We play with them. We love them. Some of us eat them. Animals are a part of our lives, and preventing unnecessary cruelty to animals, or tzaar baalei chayim, is a core value in Judaism. What does our tradition tell us about how we should relate to animals, and what does that mean for our actions today?
Jewish tradition offers powerful resources that allow us to reflect on eating animal products today. But we have to apply that knowledge to a farming system that is vastly different from biblical and Talmudic times. There are many authentically Jewish ways to approach eating animal products.
What is welfare?
Minimally, animal welfare requires that animals should have adequate housing, proper food, healthy environments, treatment when sick, freedom to move, and the ability to express natural behaviors.
What is the problem?
According to the Food and Agriculture Organization of the United States (FAO), 56 billion animals (not including fish) are slaughtered globally each year in the meat, dairy, and egg industries. Most of these animals are raised in conventional, industrial agriculture systems known as factory farms or, less commonly, concentrated animal feeding operations (CAFOS). While these systems are designed to maximize productivity and profit for the producer, they create serious welfare problems for animals. Learn more about the lives of conventionally raised animals used to produce fish, beef, dairy, poultry, and eggs.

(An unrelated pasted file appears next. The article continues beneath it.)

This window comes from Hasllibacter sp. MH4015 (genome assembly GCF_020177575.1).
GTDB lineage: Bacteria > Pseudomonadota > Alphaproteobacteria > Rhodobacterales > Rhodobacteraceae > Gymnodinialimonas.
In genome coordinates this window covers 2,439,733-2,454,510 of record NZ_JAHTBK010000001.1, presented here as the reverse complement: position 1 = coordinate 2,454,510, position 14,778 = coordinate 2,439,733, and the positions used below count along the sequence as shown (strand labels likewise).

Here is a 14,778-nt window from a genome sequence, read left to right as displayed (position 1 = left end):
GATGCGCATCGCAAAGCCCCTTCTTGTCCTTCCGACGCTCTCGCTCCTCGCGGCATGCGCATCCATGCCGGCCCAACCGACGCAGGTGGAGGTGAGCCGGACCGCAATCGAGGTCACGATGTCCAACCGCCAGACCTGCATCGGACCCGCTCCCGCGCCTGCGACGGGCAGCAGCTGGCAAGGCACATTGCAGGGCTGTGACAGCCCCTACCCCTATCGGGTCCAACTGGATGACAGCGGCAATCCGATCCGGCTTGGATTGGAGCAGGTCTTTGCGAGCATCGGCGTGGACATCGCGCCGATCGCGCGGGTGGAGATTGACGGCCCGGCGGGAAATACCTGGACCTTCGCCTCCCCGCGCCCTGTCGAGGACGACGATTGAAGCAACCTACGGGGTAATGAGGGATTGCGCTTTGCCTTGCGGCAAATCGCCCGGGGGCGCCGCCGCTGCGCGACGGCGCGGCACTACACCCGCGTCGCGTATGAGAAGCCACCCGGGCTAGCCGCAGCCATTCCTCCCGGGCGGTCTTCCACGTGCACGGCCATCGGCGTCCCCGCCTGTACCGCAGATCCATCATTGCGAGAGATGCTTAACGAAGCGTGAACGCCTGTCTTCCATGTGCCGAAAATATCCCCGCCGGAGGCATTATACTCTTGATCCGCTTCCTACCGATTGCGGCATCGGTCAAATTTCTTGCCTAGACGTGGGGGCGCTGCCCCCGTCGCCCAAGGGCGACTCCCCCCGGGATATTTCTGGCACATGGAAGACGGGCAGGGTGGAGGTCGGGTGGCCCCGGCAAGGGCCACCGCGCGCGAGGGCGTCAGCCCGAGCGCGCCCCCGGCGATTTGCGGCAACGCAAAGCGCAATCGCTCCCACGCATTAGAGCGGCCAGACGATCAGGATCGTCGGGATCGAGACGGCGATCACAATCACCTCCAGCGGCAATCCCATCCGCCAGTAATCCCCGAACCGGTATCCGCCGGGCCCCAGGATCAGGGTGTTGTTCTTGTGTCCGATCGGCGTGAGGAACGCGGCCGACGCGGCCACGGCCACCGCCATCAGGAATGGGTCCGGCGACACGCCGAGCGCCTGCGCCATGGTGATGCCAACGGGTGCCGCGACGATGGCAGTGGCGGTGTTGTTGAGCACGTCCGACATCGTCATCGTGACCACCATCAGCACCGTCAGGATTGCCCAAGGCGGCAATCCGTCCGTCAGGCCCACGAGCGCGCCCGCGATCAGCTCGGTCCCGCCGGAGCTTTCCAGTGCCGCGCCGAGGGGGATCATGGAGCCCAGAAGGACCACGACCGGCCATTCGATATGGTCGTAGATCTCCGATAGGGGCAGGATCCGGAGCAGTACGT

What about kosher animal products?
Frustratingly, the overwhelming majority of kosher animals are raised in the same factory farm conditions in which most other farmed animals are raised. A kosher certification does not typically mean that animals were spared standard inhumane practices; for example, the caging of egg-laying hens, the inhumane handling of cattle in transport and before slaughter, or the use of hybrid chicken and turkey genetics that cause extremely fast growth causing animals to suffer from unusual diseases and experience pain when walking. Even worse, it is harder to locate higher welfare kosher food because the most reliable animal welfare certification programs presently will only certify operations that stun animals pre-slaughter, and contemporary kosher authorities have typically disallowed this stunning. The good news is that until welfare certifications are more available on kosher meats, ethical kosher meat retailers have stepped in to provide us information about how animals are raised, and plant-based meat analogues available in almost every grocery store are typically certified kosher.
This section adapted from the Hazon Food Guide 2016. For further information, check out the Jewish Initiative for Animals.
What does Judaism have to say about animal welfare?
Nonhuman animals are a vital part of our ecosystems and communities, and they awaken in us a wonder at the world around us. Like us, nonhuman animals are sentient: they feel pleasure and pain, joy and emotional distress.
As Jews, we’ve inherited a tradition that has numerous beautiful insights about animal life and, from the time of the ancient rabbis, Jewish law has offered detailed advice on how to treat farmed animals ethically. Judaism contains rich and diverse traditions about how we should relate to animals. Even though some texts may seem to point in opposite directions, one thing is clear: our texts express deep concern about treating animals with respect. Learn about some Jewish sources on animal welfare.